In alphabetical order, here are 10 others of Jason Isaacs' ilk. Some of them are famous, some of them are just talented, and all are critical to the success of the 2014 films they are in:
Click the Continue Reading at link to go to the original article and see Bruce Kirkland's list of 2014's great supporting actors.
Sony Pictures Entertainment headquarters in Culver City, California (image courtesy AP)
Sony Pictures has abandoned film shoots because hackers have crippled its computer network, The Times of London reported Saturday.
The Times, quoting “a source,” said agencies filming for Sony had cancelled shoots because the hacking had left it unable to process payments.
Sony did not immediately reply to a request for comment.
A hacking collective [calling] itself the Guardians of Peace began the attack on Sony late last month, leaking four films and thousands of documents and wreaking havoc on the studio’s network, along with a huge dose of embarrassment.
Emails between top producers and executives belittling a number of major stars and projects, and even making racist jokes about President Barack Obama were leaked earlier this week.
In one email exchange, Sony co-chairperson Amy Pascal -- a prominent Democratic party donor and Obama supporter -- asked movie producer Scott Rudin ahead of a fundraiser what she should ask the President "at this stupid Jeffrey (Katzenberg) breakfast," to which Rudin quipped "would he like to finance some movies."
"I doubt it. Should I ask him if he liked DJANGO?" Pascal responded, Rudin then retorted: "12 Years."
Cast members of the next Bond Film 'Spectre' [from left Naomie Harris, Léa Seydoux, Daniel Craig, Monica Bellucci and Christoph Waltz] (image courtesy Rex)
by Alex Ritman
Emails released during a recent hack on Sony Pictures have revealed that the upcoming 24th James Bond film, Spectre, could cost more than $300 million and that MGM Studios has been looking to trim costs. Sony will be distributing the film.
According to documents seen by CNN, MGM president Jonathan Glickman sent an internal memo in November stating that the budget for the film "sits in the mid $300Ms," significantly higher than that of Skyfall, estimated to have cost $210 million before tax breaks.
"We recognize that this movie needs to build on the past few films - and there are expectations we must meet for the audience. Still, we must find further cuts. This is not about 'nickel and diming' the production." Glickman adds.
The article outlines several suggestions mentioned by Glickman to help lower expenditure, including shooting a nighttime scene in London instead of Rome, using fewer carriages for a fight scene on a train, scrapping rain in the finale to cut effects cost and maximizing a financial incentive in Mexico by showing "the more modern aspects" of the country.
Al Pacino Says He's Discussed Guardians of the Galaxy with Marvel
Al Pacino at TIFF earlier this year (image courtesy Getty)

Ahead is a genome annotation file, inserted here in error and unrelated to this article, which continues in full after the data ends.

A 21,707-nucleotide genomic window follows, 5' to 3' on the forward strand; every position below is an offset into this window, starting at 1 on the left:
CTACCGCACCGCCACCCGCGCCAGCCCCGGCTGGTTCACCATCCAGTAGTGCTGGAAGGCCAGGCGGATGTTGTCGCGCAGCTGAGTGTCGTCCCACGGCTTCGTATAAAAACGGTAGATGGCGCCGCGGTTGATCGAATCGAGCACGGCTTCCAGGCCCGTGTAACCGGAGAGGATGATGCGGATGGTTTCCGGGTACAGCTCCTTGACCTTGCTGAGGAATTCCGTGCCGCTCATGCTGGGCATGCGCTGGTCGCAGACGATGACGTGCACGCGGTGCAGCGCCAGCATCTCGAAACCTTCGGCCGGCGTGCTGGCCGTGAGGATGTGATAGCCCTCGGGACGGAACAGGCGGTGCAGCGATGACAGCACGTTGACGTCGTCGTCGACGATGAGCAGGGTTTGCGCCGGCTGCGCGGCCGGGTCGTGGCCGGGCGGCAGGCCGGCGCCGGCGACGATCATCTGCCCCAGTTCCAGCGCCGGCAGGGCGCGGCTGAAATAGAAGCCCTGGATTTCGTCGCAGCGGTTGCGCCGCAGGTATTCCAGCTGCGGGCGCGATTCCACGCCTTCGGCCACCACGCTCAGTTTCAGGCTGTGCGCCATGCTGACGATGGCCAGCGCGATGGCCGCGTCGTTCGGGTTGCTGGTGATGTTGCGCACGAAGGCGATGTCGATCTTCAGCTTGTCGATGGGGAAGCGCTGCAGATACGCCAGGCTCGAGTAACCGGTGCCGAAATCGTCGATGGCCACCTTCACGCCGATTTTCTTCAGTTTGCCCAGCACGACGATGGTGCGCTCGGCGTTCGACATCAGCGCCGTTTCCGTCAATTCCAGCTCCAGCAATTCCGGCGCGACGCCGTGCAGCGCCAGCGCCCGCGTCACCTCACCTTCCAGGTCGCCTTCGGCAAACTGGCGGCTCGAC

by Megan Gibson
Al Pacino has confirmed that he's met with Marvel Studios head Kevin Feige.
The 74-year-old Oscar-winning actor was a guest on the Happy Sad Confused podcast on Monday where he teased a possible role in an upcoming film from the Guardians of the Galaxy and The Avengers studio.
"I've met with the Marvel guy," said Pacino, referring to the studio’s president Feige. "It's a marvel how things happen." He continued,"I would imagine that either there's something he feels is right for me -" before he was interrupted by a ringing phone. He then joked that the call was from the studio telling him to quit talking.
He said that he watched Guardians of the Galaxy with his children. "It was just inventive, funny, strong, the production of it, the ingenuity of it," he said. "Why wouldn't I like a movie like that, appreciate a movie like that? I'm not necessarily going to be in it, but there’s value to it.”
Sony Leak Reveals Spider-Man / Marvel Crossover Almost Happened!
Andrew Garfield looks bummed that he won't be in Captain America: Civil War (image courtesy Sony / MTV)
More top-secret movie information has been revealed in the wake of the Sony cyber-attack - this time about Spider-Man.
Emails sent between execs at Sony and Marvel reveal that the movie houses had considered teaming up for an animated Spider-Man comedy - and even having the web-slinger show up in 2016's Captain America: Civil War.
The emails were sent by Sony motion picture chief Amy Pascal, and included correspondences with Sony CEO Kaz Hirai and Disney CEO Bob Iger, according to The Wall Street Journal.
One of the messages, sent on 30 October from Sony Pictures president Doug Belgrad to Pascal, discussed a potential scenario that would see Marvel produce a new trilogy of Spider-Man movies while Sony "retains creative control, marketing and distribution".
In a separate email, Pascal tells a business partner that Marvel wanted to include Spider-Man in Captain America: Civil War. As comic-book fans will know, Spider-Man plays a key role in the 2006 comic book storyline Civil War.
George Lucas Hasn't Watched the Star Wars: The Force Awakens Trailer—Find Out Why!
Director George Lucas hasn't rushed to his computer to see the trailer for the new 'Star Wars' (image courtesy Getty)
by Rebecca Macatee
Did you totally geek out of the new Star Wars trailer? Well, FYI, George Lucas did not.
The original jedi mastermind actually hasn't seen the preview of J.J. Abrams' upcoming Star Wars: The Force Awakens (aka Episode VII), he recently revealed to Page Six.
"I don't know anything about [the teaser trailer]," Lucas said. "I haven't seen it yet."
Reason being? "Because it's not in the movie theater," he explained. "I like going to the movies and watching the whole thing there."
Lucas, who directed the original Star Wars in 1977, also directed the last three movies: 2005's Revenge of the Sith (Episode III), 2002's Attack of the Clones (Episode II) and 2000's The Phantom Menace (Episode I). He's served as the executive producer of every Star Wars flick since - up until Star Wars: The Force Awakens, which he'll still be contributing to, albeit in a lesser role as a creative consultant.
Asked whether he was curious what Abrams' was doing with the project, Lucas told Page Six, "Not really."